26 February 2021
Mortgage Terms: is 35 years the new 25?
Bylined to Helene Hughes
Much like they say 40 is the new 30, or 50 the new 40, a 35 year mortgage is the new 25 year mortgage, to quote a broker I was recently talking to.
He was talking about the increasing tendency for home buyers to take out longer mortgage terms. He is of course not the only intermediary to become aware of the trend, as it has long been bubbling up; I’ve certainly noticed a gradual shift towards longer mortgage terms in the eight years I’ve been working at Principality.
The trend is borne out by stats too. In fact, the FCA said last year that two thirds of first-time buyer mortgages now have terms of more than 25 years, compared with just one third back in 2006.
There are lots of good reasons for this, which reflect changes over recent decades in the way we live, work and spend.
One of the biggest changes has been to house price affordability. In England and Wales overall, the housing affordability ratio more than doubled between 1997 and 2016. It’s just become so difficult for first time buyers to achieve their dream.
So they’re increasingly turning to longer-term mortgages to be able to get an affordable mortgage. Research by Which? published last year* showed you can save as much as £100 a month by choosing a 30-year term rather than a 25-year term. Given the big expense of a deposit, alongside all of the other fees buyers now face, it’s unsurprising they may choose a longer term.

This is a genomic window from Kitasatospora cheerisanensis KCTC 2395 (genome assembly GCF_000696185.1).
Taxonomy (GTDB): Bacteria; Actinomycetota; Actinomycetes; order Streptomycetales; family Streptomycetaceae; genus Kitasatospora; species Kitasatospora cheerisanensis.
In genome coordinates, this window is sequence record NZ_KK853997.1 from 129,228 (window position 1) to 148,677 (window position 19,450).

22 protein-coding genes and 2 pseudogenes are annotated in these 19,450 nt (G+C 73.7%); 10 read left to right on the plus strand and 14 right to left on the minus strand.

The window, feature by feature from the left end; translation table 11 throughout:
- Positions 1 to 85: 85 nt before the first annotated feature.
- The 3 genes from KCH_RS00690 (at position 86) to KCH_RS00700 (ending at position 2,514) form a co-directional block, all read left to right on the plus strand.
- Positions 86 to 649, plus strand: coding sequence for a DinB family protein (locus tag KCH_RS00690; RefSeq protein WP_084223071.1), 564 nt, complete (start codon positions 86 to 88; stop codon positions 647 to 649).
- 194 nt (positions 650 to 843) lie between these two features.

Today’s first time buyers also usually tread a very different life path to their parents or grandparents. Everything happens later, from starting a career, to settling down and buying a first home - the average age to do so now is 34. By contrast, my parents were typical of their generation by getting on the housing ladder in their early twenties. Retirement will come later too, and lending is changing to reflect that. At Principality, we’ll lend up to your 75th birthday*.
Nothing is set in stone. Today’s first time buyers will over the years shift their financial and mortgage needs as their own situation changes. Later on in life - when today’s first time buyers are earning more money and advancing their careers - they may well choose to opt for a shorter term mortgage, which may be more appropriate at that new stage of life.
Many of today’s first time buyers also expect to inherit property from their parents at some point. This windfall, which wasn’t often on the cards for the previous generation, is another way that buyers can switch to a shorter term, or pay off their mortgage entirely, later in life.
Let’s not forget too that most mortgages have the facility to also overpay too, which can reduce both the balance and the term. That’s certainly the case at Principality: borrowers can overpay up to 10% on all our mortgage products, including buy to let.
In a nutshell, today’s home buyers are living longer and working longer, while their financial pressures have changed greatly from the previous generation. Their parents, who were usually in a very different situation, would have typically chosen a shorter mortgage term, but the world has moved on and, for many people, longer terms offer a solution to today’s problems.
*Subject to lending criteria and affordability
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